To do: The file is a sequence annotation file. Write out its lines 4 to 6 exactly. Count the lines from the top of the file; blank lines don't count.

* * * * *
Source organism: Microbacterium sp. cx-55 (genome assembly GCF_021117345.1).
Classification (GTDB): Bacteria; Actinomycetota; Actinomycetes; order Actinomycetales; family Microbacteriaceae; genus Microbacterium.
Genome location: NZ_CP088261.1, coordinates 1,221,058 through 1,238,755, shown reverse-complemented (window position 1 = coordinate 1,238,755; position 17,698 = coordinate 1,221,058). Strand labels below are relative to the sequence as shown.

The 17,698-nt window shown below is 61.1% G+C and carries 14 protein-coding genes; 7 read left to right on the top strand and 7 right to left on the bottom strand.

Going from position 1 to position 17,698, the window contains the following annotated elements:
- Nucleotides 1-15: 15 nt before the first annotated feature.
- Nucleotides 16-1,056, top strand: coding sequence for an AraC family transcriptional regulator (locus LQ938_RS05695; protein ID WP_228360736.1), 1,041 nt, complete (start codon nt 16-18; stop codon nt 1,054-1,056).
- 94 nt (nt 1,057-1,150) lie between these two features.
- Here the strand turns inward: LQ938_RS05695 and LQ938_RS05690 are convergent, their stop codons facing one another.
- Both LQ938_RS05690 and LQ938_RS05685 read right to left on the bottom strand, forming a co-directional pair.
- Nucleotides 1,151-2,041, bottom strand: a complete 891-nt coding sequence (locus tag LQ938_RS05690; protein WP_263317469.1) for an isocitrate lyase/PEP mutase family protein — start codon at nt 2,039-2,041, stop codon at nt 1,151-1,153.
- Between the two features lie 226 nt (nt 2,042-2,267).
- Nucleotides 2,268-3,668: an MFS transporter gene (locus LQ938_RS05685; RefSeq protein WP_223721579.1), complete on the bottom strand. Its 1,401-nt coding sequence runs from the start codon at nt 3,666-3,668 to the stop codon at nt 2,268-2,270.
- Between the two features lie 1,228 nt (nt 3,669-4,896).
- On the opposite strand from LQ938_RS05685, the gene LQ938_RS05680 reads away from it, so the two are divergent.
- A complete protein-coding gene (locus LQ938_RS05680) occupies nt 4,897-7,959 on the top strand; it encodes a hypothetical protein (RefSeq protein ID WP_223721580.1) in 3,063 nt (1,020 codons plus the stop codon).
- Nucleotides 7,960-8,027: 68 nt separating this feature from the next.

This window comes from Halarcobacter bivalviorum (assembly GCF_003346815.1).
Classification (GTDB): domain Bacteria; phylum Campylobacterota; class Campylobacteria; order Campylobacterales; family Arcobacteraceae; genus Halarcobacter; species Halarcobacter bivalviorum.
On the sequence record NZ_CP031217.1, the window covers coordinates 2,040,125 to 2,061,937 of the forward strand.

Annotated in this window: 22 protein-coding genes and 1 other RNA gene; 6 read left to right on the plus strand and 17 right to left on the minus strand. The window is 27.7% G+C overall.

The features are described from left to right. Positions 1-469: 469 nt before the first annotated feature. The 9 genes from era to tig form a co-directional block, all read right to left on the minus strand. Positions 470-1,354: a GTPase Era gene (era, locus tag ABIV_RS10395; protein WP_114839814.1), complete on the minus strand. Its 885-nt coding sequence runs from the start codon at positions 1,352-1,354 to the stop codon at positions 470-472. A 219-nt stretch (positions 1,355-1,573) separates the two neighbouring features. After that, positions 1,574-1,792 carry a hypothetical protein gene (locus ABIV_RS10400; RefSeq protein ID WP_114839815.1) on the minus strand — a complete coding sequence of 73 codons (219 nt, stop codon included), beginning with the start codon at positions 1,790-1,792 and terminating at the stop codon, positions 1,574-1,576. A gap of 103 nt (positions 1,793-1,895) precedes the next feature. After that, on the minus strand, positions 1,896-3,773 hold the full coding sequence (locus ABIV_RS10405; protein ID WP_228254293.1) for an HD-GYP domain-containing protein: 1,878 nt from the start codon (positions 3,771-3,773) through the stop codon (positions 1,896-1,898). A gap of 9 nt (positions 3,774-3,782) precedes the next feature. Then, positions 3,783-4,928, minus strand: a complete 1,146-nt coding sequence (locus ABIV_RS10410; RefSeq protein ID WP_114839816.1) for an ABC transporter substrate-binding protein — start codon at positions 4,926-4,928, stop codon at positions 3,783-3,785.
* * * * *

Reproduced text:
The 17,698-nt window shown below is 61.1% G+C and carries 14 protein-coding genes; 7 read left to right on the top strand and 7 right to left on the bottom strand.

Going from position 1 to position 17,698, the window contains the following annotated elements:
- Nucleotides 1-15: 15 nt before the first annotated feature.